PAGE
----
National study reports on students' experiences of unwanted sexual contact; related resources
Wed 24 Aug 2016
A new report from the Adolescent Health Research Group based on the Youth '12 survey documents that 15% of secondary students reported having ...
A new report from the Adolescent Health Research Group based on the Youth '12 survey documents that 15% of secondary students reported having experienced unwanted sexual contact.
Youth’12 is the third Youth2000 national survey of the health and wellbeing of 8500 secondary school students in Aotearoa New Zealand. This recent report, Sexual and reproductive health and sexual violence among New Zealand secondary school students, presents findings in three areas:
- Experience of unwanted sexual contact
- Sexual and reproductive health
- Ethnic specific information for Māori and Pacific students
Key findings from the full report include:
- 15% of all students reported an experience of unwanted sexual contact; this was higher for Māori (18%) and Pacific (22%) students
- Female students were more than twice as likely to experience unwanted sexual contact than male students
- Most commonly, it was a boyfriend/girlfriend or a friend who forced an unwanted sexual experience
- Students were over 8 times more likely to experience unwanted sexual contact perpetrated by someone they knew rather than a stranger
- Over half (55%) experienced the unwanted sexual contact when they were 14 years or younger
- Nearly three-quarters of male students and just over half of female stduents never told anyone
- A small proportion (3%) reported that they had forced someone else to do sexual things; males were twice as likely to report this
- 15% of students had been sent unwanted sexually explicit material in the last 12 months; Māori students, Pacific students, same/both-sex attracted students and students from high deprivation neighbourhoods were more likely to be sent unwanted material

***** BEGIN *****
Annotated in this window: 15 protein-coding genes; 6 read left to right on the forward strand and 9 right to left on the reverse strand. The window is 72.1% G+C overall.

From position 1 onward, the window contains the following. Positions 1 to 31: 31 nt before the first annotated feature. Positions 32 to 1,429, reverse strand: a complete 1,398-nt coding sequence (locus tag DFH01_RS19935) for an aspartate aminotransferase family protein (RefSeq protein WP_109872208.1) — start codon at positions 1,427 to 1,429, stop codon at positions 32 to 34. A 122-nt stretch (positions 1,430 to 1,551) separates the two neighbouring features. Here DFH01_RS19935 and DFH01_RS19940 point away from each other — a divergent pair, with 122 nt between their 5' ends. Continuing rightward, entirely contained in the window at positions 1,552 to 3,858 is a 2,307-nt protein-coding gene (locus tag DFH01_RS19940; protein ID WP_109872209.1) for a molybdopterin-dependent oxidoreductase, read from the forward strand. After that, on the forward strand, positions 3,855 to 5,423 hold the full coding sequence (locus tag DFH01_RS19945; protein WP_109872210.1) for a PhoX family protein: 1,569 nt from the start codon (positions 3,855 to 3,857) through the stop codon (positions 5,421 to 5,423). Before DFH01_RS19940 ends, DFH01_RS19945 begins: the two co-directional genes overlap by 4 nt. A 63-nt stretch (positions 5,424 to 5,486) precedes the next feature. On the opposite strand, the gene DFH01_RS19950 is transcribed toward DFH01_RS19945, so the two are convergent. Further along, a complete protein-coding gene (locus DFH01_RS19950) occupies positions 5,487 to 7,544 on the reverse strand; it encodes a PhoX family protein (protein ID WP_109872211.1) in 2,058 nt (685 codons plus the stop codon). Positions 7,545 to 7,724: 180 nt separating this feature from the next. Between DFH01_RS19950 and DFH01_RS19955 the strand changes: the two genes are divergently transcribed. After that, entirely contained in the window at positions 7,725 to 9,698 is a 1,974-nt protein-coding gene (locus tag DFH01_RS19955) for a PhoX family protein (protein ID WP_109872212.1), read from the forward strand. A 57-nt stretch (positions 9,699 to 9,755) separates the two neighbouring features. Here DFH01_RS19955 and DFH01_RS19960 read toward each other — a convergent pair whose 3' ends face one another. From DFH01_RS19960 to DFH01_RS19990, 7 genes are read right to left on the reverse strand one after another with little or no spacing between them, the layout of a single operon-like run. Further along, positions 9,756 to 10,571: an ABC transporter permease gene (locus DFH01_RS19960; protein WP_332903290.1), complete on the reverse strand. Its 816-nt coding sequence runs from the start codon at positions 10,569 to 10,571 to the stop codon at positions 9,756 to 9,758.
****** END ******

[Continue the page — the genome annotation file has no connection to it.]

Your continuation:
- Students who were sent unwanted sexually explicit materials were 3 times more likely to report unwanted sexual contact and 4 times more likely to report forcing someone else to do sexual things
- Poorer mental, sexual and reproductive health
- Higher rates of substance use
- Witnessing family and interpersonal violence
- Poorer family relationships
- Not feeling safe at school
- Seeing a health professional for emotional health concerns
- Limited access to needed healthcare; living in overcrowded homes; and moving home more frequently.
See additional findings from the survey in the previous NZFVC story, First results from Youth '12 survey released.
The Adolescent Health Research Group published a report about the health and wellbeing of Pacific young people from the Youth '12 survey data in September 2016. While the study findings show improvement in some areas of wellbeing, Pacific students are still more likely to experience family violence and sexual abuse or coercion than Pakeha students. See the media stories at the end for commentary from the study authors.
A new website, Em (http://www.dearem.nz), was recently launched to support young women experiencing sexual harm by Auckland HELP and Curative. Auckland HELP has also supported the Government’s announcement that it will launch online counselling for survivors of sexual assault as part of their plan for a 24/7 crisis response, as being particularly helpful for young people.